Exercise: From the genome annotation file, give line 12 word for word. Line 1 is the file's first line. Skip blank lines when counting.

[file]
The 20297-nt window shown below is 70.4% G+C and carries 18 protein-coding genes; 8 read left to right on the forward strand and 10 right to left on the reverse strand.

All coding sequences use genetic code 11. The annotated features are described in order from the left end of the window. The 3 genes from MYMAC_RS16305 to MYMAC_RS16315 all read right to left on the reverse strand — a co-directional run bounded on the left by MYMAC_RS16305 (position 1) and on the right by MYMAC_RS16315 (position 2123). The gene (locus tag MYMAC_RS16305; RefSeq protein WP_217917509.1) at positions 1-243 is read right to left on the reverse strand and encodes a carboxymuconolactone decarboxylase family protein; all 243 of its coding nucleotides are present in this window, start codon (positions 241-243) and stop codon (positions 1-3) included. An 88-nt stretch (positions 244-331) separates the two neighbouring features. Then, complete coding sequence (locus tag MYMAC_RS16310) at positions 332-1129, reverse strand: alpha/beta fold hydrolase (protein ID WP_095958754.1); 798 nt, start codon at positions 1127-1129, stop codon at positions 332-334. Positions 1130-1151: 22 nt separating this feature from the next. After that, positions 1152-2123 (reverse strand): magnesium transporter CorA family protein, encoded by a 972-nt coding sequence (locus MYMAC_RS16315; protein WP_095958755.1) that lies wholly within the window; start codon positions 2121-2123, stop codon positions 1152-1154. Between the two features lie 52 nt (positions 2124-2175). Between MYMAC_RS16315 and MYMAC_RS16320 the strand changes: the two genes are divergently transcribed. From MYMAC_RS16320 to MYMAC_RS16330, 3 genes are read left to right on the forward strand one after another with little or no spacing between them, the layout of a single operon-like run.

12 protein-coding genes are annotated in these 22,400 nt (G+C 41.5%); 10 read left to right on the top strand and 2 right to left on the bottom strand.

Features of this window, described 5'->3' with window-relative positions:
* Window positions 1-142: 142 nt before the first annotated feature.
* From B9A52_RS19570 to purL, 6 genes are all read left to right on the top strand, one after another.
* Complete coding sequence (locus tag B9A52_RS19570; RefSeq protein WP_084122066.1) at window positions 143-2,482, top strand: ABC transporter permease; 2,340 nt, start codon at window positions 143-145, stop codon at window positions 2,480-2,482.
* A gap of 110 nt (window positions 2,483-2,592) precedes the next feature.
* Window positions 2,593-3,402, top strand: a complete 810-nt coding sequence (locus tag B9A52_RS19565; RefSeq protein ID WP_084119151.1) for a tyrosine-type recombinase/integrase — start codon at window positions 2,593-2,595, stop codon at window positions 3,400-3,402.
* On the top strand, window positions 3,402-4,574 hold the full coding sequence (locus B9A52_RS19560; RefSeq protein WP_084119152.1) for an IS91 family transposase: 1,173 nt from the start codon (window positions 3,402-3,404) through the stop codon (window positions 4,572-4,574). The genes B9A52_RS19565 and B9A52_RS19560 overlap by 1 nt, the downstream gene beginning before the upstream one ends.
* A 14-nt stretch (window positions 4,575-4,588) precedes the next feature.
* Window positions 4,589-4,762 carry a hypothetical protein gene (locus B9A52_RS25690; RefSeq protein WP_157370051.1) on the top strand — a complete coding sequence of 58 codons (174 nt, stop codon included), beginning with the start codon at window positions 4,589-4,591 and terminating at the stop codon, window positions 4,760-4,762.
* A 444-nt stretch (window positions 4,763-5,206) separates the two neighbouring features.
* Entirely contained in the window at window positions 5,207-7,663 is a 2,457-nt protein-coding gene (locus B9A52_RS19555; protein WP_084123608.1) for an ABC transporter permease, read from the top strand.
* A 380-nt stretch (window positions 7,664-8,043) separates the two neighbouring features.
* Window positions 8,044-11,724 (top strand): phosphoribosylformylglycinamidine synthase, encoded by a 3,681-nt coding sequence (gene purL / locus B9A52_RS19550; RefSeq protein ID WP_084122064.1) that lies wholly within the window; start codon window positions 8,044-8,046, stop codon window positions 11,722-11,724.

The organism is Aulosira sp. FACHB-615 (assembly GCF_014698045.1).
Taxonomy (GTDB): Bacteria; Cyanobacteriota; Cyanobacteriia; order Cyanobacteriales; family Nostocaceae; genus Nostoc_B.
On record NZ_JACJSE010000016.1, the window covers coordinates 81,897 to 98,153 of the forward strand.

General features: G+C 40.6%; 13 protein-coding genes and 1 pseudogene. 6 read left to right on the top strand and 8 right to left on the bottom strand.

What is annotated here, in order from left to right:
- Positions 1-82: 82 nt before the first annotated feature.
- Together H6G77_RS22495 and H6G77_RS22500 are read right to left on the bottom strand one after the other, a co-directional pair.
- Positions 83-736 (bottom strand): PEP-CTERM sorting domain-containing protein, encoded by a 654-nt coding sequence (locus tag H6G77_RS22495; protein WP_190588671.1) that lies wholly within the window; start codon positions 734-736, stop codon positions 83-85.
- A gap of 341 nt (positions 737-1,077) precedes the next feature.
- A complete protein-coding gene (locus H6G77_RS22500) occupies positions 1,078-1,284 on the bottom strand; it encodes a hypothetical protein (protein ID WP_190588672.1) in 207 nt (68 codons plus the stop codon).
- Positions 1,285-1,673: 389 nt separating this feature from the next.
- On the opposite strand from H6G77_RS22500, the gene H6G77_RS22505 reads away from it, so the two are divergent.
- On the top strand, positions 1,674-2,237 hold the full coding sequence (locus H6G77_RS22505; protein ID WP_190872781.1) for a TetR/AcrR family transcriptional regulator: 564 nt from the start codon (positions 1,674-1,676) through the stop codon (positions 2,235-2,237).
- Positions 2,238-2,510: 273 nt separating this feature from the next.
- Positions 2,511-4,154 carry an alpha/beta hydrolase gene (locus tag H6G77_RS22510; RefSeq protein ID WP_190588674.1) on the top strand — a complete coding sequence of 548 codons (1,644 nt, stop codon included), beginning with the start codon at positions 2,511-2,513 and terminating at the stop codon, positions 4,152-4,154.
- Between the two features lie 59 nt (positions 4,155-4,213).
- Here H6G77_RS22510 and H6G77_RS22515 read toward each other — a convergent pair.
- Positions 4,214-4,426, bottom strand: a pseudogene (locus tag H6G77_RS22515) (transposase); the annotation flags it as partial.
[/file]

* Window positions 4,589-4,762 carry a hypothetical protein gene (locus B9A52_RS25690; RefSeq protein WP_157370051.1) on the top strand — a complete coding sequence of 58 codons (174 nt, stop codon included), beginning with the start codon at window positions 4,589-4,591 and terminating at the stop codon, window positions 4,760-4,762.